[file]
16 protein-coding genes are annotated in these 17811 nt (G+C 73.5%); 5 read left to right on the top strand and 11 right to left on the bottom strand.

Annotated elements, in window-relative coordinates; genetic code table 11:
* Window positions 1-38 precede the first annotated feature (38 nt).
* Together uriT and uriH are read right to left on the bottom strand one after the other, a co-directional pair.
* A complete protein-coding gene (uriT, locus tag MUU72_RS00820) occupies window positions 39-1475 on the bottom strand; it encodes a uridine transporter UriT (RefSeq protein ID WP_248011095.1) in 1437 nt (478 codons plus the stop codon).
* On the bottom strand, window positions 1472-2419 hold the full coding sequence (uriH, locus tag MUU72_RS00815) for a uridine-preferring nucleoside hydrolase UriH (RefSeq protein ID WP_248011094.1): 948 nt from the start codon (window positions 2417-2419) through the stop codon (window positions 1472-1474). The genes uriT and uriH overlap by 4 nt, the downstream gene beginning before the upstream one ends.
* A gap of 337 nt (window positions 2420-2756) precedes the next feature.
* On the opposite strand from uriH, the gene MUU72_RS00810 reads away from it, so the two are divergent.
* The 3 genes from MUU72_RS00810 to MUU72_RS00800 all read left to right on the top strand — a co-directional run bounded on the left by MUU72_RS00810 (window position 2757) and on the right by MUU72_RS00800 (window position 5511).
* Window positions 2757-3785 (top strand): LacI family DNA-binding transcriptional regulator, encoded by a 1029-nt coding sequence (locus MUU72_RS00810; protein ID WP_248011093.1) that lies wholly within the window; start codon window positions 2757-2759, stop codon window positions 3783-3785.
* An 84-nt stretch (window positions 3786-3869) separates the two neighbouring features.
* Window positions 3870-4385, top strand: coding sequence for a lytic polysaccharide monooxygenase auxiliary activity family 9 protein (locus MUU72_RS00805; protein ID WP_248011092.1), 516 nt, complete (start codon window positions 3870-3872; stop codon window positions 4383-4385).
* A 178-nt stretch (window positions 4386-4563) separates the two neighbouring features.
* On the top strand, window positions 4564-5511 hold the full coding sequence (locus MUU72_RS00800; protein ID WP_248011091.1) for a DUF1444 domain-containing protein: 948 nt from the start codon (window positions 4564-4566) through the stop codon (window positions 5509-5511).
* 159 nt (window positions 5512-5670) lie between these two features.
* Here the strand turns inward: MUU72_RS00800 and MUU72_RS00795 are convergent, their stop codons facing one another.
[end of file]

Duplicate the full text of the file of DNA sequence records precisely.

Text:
16 protein-coding genes are annotated in these 17811 nt (G+C 73.5%); 5 read left to right on the top strand and 11 right to left on the bottom strand.

Annotated elements, in window-relative coordinates; genetic code table 11:
* Window positions 1-38 precede the first annotated feature (38 nt).
* Together uriT and uriH are read right to left on the bottom strand one after the other, a co-directional pair.
* A complete protein-coding gene (uriT, locus tag MUU72_RS00820) occupies window positions 39-1475 on the bottom strand; it encodes a uridine transporter UriT (RefSeq protein ID WP_248011095.1) in 1437 nt (478 codons plus the stop codon).
* On the bottom strand, window positions 1472-2419 hold the full coding sequence (uriH, locus tag MUU72_RS00815) for a uridine-preferring nucleoside hydrolase UriH (RefSeq protein ID WP_248011094.1): 948 nt from the start codon (window positions 2417-2419) through the stop codon (window positions 1472-1474). The genes uriT and uriH overlap by 4 nt, the downstream gene beginning before the upstream one ends.
* A gap of 337 nt (window positions 2420-2756) precedes the next feature.
* On the opposite strand from uriH, the gene MUU72_RS00810 reads away from it, so the two are divergent.
* The 3 genes from MUU72_RS00810 to MUU72_RS00800 all read left to right on the top strand — a co-directional run bounded on the left by MUU72_RS00810 (window position 2757) and on the right by MUU72_RS00800 (window position 5511).
* Window positions 2757-3785 (top strand): LacI family DNA-binding transcriptional regulator, encoded by a 1029-nt coding sequence (locus MUU72_RS00810; protein ID WP_248011093.1) that lies wholly within the window; start codon window positions 2757-2759, stop codon window positions 3783-3785.
* An 84-nt stretch (window positions 3786-3869) separates the two neighbouring features.
* Window positions 3870-4385, top strand: coding sequence for a lytic polysaccharide monooxygenase auxiliary activity family 9 protein (locus MUU72_RS00805; protein ID WP_248011092.1), 516 nt, complete (start codon window positions 3870-3872; stop codon window positions 4383-4385).
* A 178-nt stretch (window positions 4386-4563) separates the two neighbouring features.
* On the top strand, window positions 4564-5511 hold the full coding sequence (locus MUU72_RS00800; protein ID WP_248011091.1) for a DUF1444 domain-containing protein: 948 nt from the start codon (window positions 4564-4566) through the stop codon (window positions 5509-5511).
* 159 nt (window positions 5512-5670) lie between these two features.
* Here the strand turns inward: MUU72_RS00800 and MUU72_RS00795 are convergent, their stop codons facing one another.